1. Denmark in the world war era

From 1914, the European continent was shaken by two world wars, recurring economic crises, political instability and a widespread feeling that the old Western order was in crisis. The Decline of the West, written by German thinker Oswald Spengler in the shadow of the First World War, put forward a deeply pessimistic interpretation of history, which also gained influence in Denmark. The Danish historian and politician Peter Munch was less bombastic but also described the outbreak of the First World War as a historical turning point: ‘From a bright time of progress, where work could be performed in relative security, we proceeded to a time of misfortune, horror and hatred, where everything was insecure’.

Yet these events did not preclude long-term growth in society after 1914. The growing class of industrial workers in particular achieved a higher standard of living and more widespread political and cultural recognition than ever before. The worst extremes were avoided, which contributed to the consolidation of the Danish nation state and national self-understandings, the democratisation of political institutions and progress in mitigating the effects of poverty and disease. In these areas, faith in progress could live on.

At the European level, however, political and cultural development was now characterised by clearer rifts and more obvious crises. Modern industrial and scientific innovations, which had hitherto been unequivocally hailed as progressive, now showed their darker side. During the two world wars in particular, it became clear that the tremendous industrial consequences of civilisation could also lead to equivalent levels of barbaric destruction. The historian Eric Hobsbawm described 1914 as the beginning of the ‘short’ twentieth century – the ‘age of extremes’, he called it – which lasted until the collapse of the Soviet Union in 1991. The first three decades of this period were so marked by violence that other historians have characterised 1914–1945 as a second Thirty Years’ War, or as a long and complex European civil war. While such characterisations are difficult to reconcile with the relative calm in Danish history during most of that era, it is safe to say that the question of modern-day world war haunted the era as a whole in Denmark, too. We will therefore refer to the years 1914–1945 as the ‘world war era’.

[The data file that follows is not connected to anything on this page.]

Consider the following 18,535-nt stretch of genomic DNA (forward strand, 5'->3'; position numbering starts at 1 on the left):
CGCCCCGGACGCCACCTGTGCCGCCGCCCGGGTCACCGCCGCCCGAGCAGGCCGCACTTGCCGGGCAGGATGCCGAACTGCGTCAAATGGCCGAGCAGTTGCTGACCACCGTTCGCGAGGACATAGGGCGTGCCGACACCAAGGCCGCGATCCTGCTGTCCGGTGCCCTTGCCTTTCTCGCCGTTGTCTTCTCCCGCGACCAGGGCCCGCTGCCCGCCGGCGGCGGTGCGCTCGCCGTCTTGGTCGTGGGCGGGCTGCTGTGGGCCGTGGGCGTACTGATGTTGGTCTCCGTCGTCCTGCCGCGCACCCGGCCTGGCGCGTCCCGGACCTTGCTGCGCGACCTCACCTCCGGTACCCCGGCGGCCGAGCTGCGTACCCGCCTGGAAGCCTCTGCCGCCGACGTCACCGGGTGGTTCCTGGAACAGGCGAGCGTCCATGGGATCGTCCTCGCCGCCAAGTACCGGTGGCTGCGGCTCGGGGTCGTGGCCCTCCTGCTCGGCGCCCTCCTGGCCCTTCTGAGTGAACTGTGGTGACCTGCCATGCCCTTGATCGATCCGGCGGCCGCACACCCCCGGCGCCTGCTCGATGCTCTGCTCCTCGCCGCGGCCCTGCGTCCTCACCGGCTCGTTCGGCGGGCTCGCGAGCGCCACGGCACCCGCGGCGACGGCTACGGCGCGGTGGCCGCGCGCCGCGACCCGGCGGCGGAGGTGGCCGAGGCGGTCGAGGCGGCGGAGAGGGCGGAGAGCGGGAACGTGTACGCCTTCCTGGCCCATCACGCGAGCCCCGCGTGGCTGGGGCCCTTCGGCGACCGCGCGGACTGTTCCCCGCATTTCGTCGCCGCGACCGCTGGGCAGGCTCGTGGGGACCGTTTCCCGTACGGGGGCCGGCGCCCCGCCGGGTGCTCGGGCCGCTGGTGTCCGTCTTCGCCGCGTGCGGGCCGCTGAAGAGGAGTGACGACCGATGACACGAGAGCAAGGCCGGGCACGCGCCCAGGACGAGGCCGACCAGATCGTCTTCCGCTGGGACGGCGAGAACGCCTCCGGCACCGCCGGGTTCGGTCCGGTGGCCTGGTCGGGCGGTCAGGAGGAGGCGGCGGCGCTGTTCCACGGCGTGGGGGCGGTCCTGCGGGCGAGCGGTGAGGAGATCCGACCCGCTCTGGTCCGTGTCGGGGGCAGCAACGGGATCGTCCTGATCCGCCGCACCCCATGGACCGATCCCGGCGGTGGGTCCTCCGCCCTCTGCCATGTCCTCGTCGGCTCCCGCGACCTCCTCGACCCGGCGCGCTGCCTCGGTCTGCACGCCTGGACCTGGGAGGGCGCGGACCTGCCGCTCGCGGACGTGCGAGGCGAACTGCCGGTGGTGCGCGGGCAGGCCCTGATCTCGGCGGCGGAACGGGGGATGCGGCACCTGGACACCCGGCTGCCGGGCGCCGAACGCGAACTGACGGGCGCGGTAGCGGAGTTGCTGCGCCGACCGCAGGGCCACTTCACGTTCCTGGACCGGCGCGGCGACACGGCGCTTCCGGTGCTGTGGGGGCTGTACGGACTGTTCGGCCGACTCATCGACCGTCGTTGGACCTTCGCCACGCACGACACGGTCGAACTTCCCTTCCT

Extremist forces on the right and left – such as Nazis and Communists respectively – saw the destructive trends of the era as opportunities for recovery: the imminent dawn of a new, better society. Other figures, such as the previously mentioned Peter Munch – defence minister during the First World War and foreign minister from 1929 to 1940 – sought to protect the old society from disaster through careful reform and organisation. Remnants of the old existed alongside – and in stark contrast with – the radically new. In his 1935 book Erbschaft dieser Zeit, the German philosopher Ernst Bloch sought to explain his own country’s drastic development towards Nazism in the 1930s based on ‘the contempo-raneity of the non-contemporaneous’ (Gleichzeigtigkeit des Ungleichzeitigen). Alongside industrial towns with their modern aspirations for the future stood not only German agriculture with social relics from an older aristocratic order, but also widespread Romantic recollections of the rural homeland. The formulation ‘the contemporaneity of the non-contemporaneous’ can be extended to cover several other historical topics, not least during the world war era. Old and new, rural and urban, crisis and prosperity, war and peace, and optimism and pessimism opposed each other strongly, including in the relatively limited territory of Denmark.